Resolutions and Positivity: Thoughts on Ringing in the New Year

It’s very easy to be clichéd around New Year’s.  It’s so easy to fall into the self-indulgent pitfalls of “This year was great, but next year will be better!” and “Time to change my life because 2015 is over!”  It’s easy to get caught up in resolutions planned and failed and in the idea of a monumental shift in character that’s supposed to occur right when the clock strikes midnight.

At first when I was thinking about what has happened in 2015, I thought, “This was one of the worst years ever.  Thank God for 2016.”  I got wrapped up in remembering the bad things that happened toward the end of the year: the deaths in my family, the emotional struggles, and dropping my phone in the toilet (I wish I could say I was kidding).

I couldn’t really remember a lot about what happened before the summer, so I went back through my pictures on my computer and wrote a list of all the good things that happened this year.

I was surprised to find how much longer the list of positive things was than the list of negative things.  I had some amazing new experiences: concerts, Broadway shows, museums, trips to lakes and the mountains.  I accomplished some major stuff: I got published in my college’s newspaper, spoke on my college’s radio station, got my driver’s license, registered to vote, and got a job.  I had some wonderful times with my friends and had a fantastic birthday with them.  There were some milestones in my family: my cousin got married, two of my cousins had babies (who I got to meet this Christmas!), and my cousin graduated from the 8th grade.

I watched a TED talk recently by Alison Ledgerwood about how our minds often get “stuck in the negative” so that it is much more difficult to let go of negative information than it is to let go of positive information; we often weigh the negatives as being more important than the positives.

So yes, it has been a year wrought with difficulty and unplanned change.  But I cannot forget the good and new experiences I had this year and the people who stood by my side through the difficulty.  Remembering how grateful I am for my family and my close friends helps me to breathe easier.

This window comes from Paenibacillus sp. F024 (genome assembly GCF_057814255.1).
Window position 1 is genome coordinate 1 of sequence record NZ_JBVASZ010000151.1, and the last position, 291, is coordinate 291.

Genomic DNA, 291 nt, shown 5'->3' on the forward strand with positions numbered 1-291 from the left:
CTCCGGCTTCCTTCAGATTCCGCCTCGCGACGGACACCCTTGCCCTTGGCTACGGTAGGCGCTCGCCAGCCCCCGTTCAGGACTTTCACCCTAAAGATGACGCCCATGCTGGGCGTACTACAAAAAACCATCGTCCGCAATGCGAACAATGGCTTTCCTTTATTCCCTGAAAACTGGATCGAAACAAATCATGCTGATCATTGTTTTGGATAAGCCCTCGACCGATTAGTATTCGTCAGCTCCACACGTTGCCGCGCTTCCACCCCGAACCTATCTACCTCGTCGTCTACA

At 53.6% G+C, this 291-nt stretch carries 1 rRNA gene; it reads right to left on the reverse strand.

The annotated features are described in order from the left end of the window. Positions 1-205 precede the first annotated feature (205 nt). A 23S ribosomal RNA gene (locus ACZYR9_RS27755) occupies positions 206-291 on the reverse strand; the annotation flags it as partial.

That being said, I have been making resolutions probably since I was ten or eleven years old.  I’d write them on a little slip of note paper and then forget about it for most of the year while it gathered dust in a desk drawer.  Still, every year I felt like I had to make resolutions, otherwise I would feel lazy and like I was lacking direction.

This year, though, I felt kind of lost trying to come up with New Year’s resolutions.  So I watched a video by mental health professional Kati Morton about why she chooses not to make resolutions.  She didn’t approach the subject as many other anti-resolution-ers do (“Why wait until the beginning of the year to start over?  Start over whenever you want!!”); rather she said that resolutions often set you up for failure because the goals are too lofty and unachievable.  Instead, she makes smaller goals weekly or biweekly to help her get to where she wants to be.

I’m going to give this approach a try, but I couldn’t help but come up with some overarching goals for 2016, which turned out to be more like goals for the rest of my life:

  1. Be kind and honest whenever possible (Hint: it’s almost always possible).
  2. Find peace somewhere, somehow.
  3. Face your fears (i.e., listen to that little voice in your head that tells you to push something to the back of your mind and then push it forward instead).
  4. Love, love, love.

I think these goals are still pretty lofty, but not necessarily fail-able.  Let’s all be chill and nice to each other in 2016, shall we?

Finally, I’d like to share a video from one of my favorite YouTube channels, SoulPancake.  This spoken word poem by Natalie Patterson really captures the idea of using resolutions to love ourselves and to make the most of the moment-to-moment, not just the year-to-year.

I truly do believe that 2016 will be better than 2015, which is a step in the right direction toward positivity.  I hope you do, too.

So here’s a New Year’s challenge: Make a list of all of the good things that happened to you in 2015.  Read that list.  Read it again.  And again.  Let the good things sink in.  And don’t forget them.

Let me know your thoughts and good things in the comments!

Wishing you all blessings, joy, and peace of mind in the new year.  Here’s to 2016!


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